Ground deformation detected by precise leveling just above the estimated pressure source in Asama volcano
Asama volcano Asama volcano erupted frequently in the first half of the 20th century, and almost stopped the eruption after then. However the volcano erupted in the top of volcano in September, 2004. Dike intrusion was estimated at the depth of 3km and 4km west from the Asama volcano from the ground deformation observed by GPS network around the volcano before and after the eruption (Murakami, 2005; Aoki et al., 2006). Precise leveling We started the precise leveling to the area just above the estimated dike intrusion from the mountain flank with a distance of 20 km in May, 2005 and repeated the leveling four times until May, 2007. Subsidence just above the estimated pressure source GPS measurements around the volcano shows the extension of the line lengths until July, 2005 and turn to the contraction after then. Leveling detected the uplift of 3mm on November, 2005, the subsidence on May, 2006, and the maximum subsidence of 10 mm just above the estimated dike intrusion on May 2007. Comparing the deformation with observed and calculated from source When we calculated the ground deformation by deflation of dike intrusion in semi-infinite elastic body using Okada model, it suggests the uplift just above the dike intrusion. As near field GPS network, established within 5 km from the summit after the eruption of September 2004 suggests a deflation of the volcano, one spherical deflation source is estimated in shallow area. Discussion of the refraction error of the precise leveling Refraction error of leveling is affected as an error of 30 mm in height measurements at the leveling route with the height deference of 800 m. The height deference of this leveling route is amounting to 1,000 m. As this leveling route is constructed in forest, refraction error is not so large.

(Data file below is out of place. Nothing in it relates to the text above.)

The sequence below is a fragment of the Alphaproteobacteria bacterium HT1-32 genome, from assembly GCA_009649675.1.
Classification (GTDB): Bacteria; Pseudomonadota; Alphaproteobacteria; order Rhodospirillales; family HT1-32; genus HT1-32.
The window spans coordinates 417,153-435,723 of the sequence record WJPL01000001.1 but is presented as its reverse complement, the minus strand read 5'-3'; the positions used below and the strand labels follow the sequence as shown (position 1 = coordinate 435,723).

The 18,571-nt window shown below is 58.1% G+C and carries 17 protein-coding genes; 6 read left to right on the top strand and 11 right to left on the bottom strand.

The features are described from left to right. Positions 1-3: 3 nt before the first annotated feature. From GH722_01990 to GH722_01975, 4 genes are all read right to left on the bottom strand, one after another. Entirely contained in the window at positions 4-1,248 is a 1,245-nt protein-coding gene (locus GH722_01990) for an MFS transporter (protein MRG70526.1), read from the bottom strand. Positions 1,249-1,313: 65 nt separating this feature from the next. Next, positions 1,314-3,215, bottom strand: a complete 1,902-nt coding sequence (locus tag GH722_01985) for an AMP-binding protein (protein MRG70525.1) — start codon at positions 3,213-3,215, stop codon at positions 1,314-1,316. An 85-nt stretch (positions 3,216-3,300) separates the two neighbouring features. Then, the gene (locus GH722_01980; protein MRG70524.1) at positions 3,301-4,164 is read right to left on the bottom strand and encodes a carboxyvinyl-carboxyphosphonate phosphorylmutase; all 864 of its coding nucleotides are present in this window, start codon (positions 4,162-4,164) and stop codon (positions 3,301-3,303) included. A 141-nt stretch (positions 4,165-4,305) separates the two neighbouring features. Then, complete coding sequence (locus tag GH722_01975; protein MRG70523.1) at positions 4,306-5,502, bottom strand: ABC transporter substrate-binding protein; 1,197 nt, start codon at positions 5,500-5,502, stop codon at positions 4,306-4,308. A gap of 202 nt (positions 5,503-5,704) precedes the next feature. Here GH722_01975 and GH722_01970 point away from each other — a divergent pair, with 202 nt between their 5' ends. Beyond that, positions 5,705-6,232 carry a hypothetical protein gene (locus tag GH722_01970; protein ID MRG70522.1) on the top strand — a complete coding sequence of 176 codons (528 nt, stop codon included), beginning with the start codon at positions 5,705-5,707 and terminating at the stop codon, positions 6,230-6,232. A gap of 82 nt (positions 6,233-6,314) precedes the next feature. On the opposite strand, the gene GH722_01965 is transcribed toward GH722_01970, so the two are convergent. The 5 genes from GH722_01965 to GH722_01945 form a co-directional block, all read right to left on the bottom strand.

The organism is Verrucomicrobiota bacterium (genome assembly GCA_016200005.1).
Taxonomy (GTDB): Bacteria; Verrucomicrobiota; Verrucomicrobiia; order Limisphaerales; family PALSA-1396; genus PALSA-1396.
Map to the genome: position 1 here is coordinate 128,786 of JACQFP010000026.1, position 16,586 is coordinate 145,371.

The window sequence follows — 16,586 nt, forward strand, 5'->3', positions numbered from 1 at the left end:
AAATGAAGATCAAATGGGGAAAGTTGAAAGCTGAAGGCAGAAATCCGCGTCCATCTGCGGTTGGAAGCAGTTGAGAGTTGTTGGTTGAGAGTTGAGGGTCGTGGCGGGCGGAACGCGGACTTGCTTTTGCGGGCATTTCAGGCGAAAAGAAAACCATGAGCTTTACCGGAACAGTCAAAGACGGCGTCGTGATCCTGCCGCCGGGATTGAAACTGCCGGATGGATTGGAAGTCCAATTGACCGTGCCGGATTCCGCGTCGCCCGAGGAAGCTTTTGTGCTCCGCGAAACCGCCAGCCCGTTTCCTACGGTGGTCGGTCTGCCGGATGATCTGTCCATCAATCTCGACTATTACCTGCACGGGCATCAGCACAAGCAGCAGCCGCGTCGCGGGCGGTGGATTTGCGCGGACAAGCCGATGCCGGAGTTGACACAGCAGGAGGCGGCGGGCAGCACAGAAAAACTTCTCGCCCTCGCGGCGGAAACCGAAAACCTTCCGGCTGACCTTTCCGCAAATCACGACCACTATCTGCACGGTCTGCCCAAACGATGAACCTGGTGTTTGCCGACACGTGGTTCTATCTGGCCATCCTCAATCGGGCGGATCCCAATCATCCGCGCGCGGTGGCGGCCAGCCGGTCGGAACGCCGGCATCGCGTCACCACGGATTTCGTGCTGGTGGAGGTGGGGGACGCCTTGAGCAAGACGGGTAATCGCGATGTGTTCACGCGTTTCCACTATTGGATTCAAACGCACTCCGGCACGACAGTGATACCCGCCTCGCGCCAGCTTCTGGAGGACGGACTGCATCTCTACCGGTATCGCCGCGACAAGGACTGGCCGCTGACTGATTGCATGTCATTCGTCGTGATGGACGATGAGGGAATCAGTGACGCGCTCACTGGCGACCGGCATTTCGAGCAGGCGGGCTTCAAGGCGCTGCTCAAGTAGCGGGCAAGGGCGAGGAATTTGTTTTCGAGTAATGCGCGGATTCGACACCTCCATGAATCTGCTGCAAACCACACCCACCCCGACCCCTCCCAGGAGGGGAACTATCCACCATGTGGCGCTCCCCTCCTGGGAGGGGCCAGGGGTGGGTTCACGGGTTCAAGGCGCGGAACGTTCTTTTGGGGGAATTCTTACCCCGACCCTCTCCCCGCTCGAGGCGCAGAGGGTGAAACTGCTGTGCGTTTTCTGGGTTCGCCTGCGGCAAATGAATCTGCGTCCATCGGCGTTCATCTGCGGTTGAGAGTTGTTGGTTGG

AGU Fall Meeting Abstracts
- Pub Date:
- December 2007
- 1209 Tectonic deformation (6924);
- 8419 Volcano monitoring (7280);
- 8434 Magma migration and fragmentation